Do Plant Inspections Predict Future Quality? The Role of Investigator Experience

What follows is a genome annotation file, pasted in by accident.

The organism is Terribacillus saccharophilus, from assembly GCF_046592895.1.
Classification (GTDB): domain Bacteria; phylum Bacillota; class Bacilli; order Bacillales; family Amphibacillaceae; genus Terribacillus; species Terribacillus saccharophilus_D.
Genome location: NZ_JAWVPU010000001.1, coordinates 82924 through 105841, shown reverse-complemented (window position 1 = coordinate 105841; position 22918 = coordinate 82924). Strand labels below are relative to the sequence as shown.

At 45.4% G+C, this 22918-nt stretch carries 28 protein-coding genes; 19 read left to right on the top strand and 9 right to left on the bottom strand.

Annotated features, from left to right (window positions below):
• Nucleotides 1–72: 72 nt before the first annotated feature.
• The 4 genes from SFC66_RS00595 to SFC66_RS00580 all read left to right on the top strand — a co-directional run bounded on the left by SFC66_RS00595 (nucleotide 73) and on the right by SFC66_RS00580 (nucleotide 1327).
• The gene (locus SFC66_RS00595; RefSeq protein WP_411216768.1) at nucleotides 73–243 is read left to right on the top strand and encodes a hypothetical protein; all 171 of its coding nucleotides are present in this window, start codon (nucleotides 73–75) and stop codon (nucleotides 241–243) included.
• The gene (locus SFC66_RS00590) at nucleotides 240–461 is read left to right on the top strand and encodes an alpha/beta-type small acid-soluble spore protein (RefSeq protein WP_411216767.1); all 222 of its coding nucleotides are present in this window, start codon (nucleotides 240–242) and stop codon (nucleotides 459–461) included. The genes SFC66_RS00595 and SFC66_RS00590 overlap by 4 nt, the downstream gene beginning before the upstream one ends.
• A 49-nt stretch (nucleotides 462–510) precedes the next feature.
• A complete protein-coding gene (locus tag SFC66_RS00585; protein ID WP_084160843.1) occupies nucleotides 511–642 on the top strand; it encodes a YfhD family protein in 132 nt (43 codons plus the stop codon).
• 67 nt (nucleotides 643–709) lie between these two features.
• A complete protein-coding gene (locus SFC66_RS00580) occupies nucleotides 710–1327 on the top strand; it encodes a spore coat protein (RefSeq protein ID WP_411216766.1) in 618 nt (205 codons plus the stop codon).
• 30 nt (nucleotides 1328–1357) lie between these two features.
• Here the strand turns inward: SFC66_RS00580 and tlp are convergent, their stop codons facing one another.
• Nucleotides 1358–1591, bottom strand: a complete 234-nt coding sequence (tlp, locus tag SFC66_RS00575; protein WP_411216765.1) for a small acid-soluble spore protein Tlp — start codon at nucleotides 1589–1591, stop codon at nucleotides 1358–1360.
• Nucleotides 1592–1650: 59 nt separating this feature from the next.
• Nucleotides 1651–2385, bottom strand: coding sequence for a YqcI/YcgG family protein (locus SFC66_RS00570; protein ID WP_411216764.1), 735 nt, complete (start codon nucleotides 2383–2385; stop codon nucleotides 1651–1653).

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Plant inspections enable firms to manage their quality risk in global supply chains. However, surprisingly little research examines the relationship between such inspections and future product quality. In this paper, we study how well plant inspection outcomes predict the hazard of a future recall and analyze how investigator experience affects this predictive relationship. Using secondary data spanning a seven-year period in the medical device industry and a recurrent-event Cox proportional hazard model, our analysis shows that inspection outcomes reliably predict future product recalls. However, inspection outcomes become an unreliable predictor of recalls with an increase in site-specific investigator experience. Through post hoc analysis, we also show that the hazard of a recall at a plant increases with site-specific experience, independent of the inspection outcome. Compared to the first visit by an investigator, the recall hazard increases by 21% the second time the investigator visits a specific plant, and by 57% on the third visit. We propose investigator rotation and investigator sequencing as two policies to help mitigate this increased recall risk.

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